Why is it that a piece of decorative art sells for 10 times less than a painting from the same period, and of the same quality and intensity as the artwork?
“One of them,” Deyan Sudjic said to the packed crowd at the Getty Museum, “is cursed with the burden of utility, and the other is not.”
Sudjic, director of the Design Museum London and author of The Language of Things: Understanding the World of Desirable Objects, went on to explain that, as the sociologist Thorstein Veblen said, societies tend to elevate the useless over the useful. But now the useful, Sudjic showed, has transformed. Design seems increasingly like art, and vice versa, and objects carry more significance and symbolism even as we replace them more often, own more of them, and use them less.
Design as art, art as design
Objects have always conveyed meaning, even when they were considered purely utilitarian. Wearing white clothes reflected a certain class status for those who did not have to work or worry about cleanliness. Complicated and towering shoes implied a life of leisure. But art and design were kept at a distance, Sudjic noted, and design was called “commercial art” to distinguish it. A deep tension remains, even as contemporary art itself seems more like design. Sudjic cited Jeff Koons as one artist who has something like a “design process,” in which assistants help him transform ideas to blueprints that are then “shipped off to a factory somewhere in Eastern Germany where useful objects are manufactured.”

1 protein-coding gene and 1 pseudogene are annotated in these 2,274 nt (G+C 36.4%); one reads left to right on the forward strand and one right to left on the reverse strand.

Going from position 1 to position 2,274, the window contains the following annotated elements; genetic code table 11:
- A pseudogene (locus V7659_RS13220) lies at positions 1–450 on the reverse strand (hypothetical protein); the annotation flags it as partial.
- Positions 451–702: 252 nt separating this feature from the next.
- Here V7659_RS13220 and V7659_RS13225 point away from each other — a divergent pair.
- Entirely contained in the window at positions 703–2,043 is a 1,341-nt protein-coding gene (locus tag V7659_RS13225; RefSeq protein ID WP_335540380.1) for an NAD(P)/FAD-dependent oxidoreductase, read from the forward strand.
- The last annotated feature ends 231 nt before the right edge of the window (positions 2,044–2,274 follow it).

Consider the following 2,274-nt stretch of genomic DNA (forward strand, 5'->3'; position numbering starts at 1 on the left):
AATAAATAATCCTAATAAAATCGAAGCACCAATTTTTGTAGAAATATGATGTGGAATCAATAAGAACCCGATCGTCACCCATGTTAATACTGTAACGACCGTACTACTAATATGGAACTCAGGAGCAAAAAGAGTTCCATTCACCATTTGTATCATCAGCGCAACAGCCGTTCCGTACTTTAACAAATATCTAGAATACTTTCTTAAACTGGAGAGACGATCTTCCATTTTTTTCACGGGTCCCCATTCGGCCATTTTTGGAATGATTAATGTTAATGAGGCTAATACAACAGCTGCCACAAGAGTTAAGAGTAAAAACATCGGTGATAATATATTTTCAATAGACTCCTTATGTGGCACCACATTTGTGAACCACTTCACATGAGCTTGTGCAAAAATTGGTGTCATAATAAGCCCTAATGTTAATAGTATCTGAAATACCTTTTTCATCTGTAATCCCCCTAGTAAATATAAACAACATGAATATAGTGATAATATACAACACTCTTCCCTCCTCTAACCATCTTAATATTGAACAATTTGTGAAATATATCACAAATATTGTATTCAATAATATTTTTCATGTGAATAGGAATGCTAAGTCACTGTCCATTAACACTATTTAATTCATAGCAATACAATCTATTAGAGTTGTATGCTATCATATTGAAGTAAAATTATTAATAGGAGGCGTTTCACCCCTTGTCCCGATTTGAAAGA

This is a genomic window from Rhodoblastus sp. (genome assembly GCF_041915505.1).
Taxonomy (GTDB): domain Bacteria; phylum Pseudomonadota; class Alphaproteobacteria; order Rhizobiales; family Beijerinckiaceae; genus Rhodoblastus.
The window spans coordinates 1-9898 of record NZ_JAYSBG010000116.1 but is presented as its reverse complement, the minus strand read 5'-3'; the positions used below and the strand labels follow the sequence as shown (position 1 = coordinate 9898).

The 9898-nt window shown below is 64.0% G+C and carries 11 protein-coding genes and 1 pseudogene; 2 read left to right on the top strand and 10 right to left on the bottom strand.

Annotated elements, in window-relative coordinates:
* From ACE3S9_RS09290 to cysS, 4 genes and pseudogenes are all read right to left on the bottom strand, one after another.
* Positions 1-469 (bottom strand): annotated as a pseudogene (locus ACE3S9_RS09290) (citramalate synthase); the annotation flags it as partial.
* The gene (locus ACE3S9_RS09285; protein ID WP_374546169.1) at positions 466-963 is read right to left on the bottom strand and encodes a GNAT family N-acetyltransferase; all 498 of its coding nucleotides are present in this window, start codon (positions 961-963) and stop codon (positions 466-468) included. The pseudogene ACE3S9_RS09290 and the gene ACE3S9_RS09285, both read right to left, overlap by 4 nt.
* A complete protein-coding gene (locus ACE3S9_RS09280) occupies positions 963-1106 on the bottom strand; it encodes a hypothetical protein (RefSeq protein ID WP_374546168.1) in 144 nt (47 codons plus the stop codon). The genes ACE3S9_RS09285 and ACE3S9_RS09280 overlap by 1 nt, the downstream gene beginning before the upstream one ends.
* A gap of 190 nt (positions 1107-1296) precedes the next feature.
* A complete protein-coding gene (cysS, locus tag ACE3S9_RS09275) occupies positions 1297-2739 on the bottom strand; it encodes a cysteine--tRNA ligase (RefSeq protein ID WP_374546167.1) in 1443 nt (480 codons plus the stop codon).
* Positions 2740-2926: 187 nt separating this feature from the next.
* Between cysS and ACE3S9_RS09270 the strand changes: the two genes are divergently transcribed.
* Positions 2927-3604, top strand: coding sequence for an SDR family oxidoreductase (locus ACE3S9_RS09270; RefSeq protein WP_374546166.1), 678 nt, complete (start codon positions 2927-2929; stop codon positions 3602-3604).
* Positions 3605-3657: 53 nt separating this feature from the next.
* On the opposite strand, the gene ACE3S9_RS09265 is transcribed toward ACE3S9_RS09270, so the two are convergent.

Similarly, Sudjic said, “one can also see the way contemporary design is now moving toward uselessness,” with things like limited-edition furniture, and highly expensive auctioned items meant not to be used for their ostensible purpose. Objects once had to convey sturdiness and singular purpose. But now, “we take performance for granted,” Sudjic said during Q&A. “In the 50s and 60s, things blew up…. Now, there is no need for the reassurance of seriousness.”
Some seemingly wholly utilitarian objects carry deep symbolism, Sudjic explained, showing a 20-pound note to the audience. “How extraordinary a task is it to be asked to transform a rectangle of worthless paper into something that is worth 20 pounds?” he asked, before flashing up “a worthless piece of American paper,” or a $100 bill. Money designs adopt particular artistic styles – like the 19th-century engravings used to depict the American founders – and particular typefaces (reminiscent, in the case of the dollar, of cigar boxes, Sudjic joked). And imagery matters too – the Euro shows doors, windows, and bridges in an attempt to convey connectedness.
Camaflouge, like money, serves the same purpose everywhere but also differs everywhere, Sudjic showed. “What’s going on here is not really about concealment,” Sudjic said, showing the audience various countries’ camouflage patterns, all distinct. “It’s about using design and the rhetoric of function to create an aura of strength, of uniformity about the military.”
Clothes and cars
Even beyond camouflage, fashion can create a sense of national purpose. Japan’s imperial rulers and Turkey’s Kemal Ataturk began wearing Western-style clothes to convey a change of direction for their countries. “Fashion we are told is an essentially frivolous act, but I’ve never bought that,” Sudjic said. “I’m always right behind the speech from ‘The Devil Wears Prada,’ in which the editor tells us how important fashion is.” The industry not only creates jobs, but advances in looms and textile manufacturing drove the Industrial Revolution, Sudjic noted. And fashion is a “hugely important cultural form.” Fashion houses construct elaborate headquarters and stores, and the fashion show somewhat resembles the 19th century opera, Sudjic said. It is a place to see and be seen, and at 20 minutes long, “much easier to sit through.”